Old School Bodybuilding Routine
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Old School Workout
Why look to “old school” bodybuilding to build your muscle? Because, the old school guys built incredible bodies - without drugs. You can’t say that anymore, so it is wise to look to the old school approach if you want to build big muscles without chemical assistance.
One of the training strategies that the old school gang used was a heavy duty day and a lighter “pump” day later in the week. Lifters back in the day discovered that this weekly rotation worked really well for promoting strong muscle growth. Here is how this would look for a chest workout:
Heavy Duty Workout
Bench Press - 3-5 sets of 8 repetitions
Flyes - 3-5 sets of 8 repetitions
Incline Bench Press - 3-5 sets of 8 repetitions
Dumbbell pullovers - 2 sets of 15
Heavy weight is used for each exercise. Allow a couple of minutes rest between each set.
Bench Press - 3 sets of 12 repetitions
Incline Flyes - 3 sets of 12 repetitions
Decline Bench Press - 3 sets of 12 repetitions
Pec-Dec - 2 sets of 10 repetitions
Use a moderate weight amount for the pump workout and focus on really feeling the muscles work. Aim at a pump for every set. Take a shorter (60 seconds) time of rest between each set. Really build a deep pump by totally focusing solely on the muscle being worked.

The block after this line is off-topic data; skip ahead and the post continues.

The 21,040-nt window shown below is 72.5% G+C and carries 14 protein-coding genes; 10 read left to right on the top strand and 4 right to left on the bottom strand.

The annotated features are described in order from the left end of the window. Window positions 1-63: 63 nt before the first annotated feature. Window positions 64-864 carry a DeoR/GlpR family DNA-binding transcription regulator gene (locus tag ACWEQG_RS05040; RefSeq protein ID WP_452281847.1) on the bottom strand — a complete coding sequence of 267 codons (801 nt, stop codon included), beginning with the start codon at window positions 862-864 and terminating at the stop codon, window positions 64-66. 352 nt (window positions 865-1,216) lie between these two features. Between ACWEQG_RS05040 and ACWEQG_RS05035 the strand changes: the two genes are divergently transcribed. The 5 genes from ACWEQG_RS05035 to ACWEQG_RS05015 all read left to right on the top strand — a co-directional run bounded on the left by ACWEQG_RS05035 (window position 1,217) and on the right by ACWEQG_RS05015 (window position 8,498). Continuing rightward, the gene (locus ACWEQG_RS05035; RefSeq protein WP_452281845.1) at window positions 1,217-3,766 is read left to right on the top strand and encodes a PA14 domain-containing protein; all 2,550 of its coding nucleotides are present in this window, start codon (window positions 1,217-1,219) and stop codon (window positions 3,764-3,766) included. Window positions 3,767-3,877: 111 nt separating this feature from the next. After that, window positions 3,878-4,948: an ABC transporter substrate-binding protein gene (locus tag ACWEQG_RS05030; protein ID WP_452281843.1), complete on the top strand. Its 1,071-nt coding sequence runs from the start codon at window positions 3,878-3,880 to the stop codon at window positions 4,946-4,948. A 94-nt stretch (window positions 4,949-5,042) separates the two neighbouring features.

The same scheme is used for each muscle group. You use it on everything from thighs to biceps. You start the week with a heavier workload but with longer rest time between sets. Later in the week the pump workout is used on the same muscle group, with a lighter weightload and less rest between sets. This heavier/lighter cycle was one of the more popular training styles for some of the top old school lifters.
Try a cycle of the heavy/light rotation for several weeks and note the results you obtain.
Disclaimer: This information is not presented by a medical practitioner and is for educational and
informational purposes only. The content is not intended to be a substitute for professional medical advice, diagnosis, or treatment. Always seek the advice of your physician or other qualified health care provider with any questions you may have regarding a medical condition. Never disregard professional medical advice or delay in seeking it because of something you have read.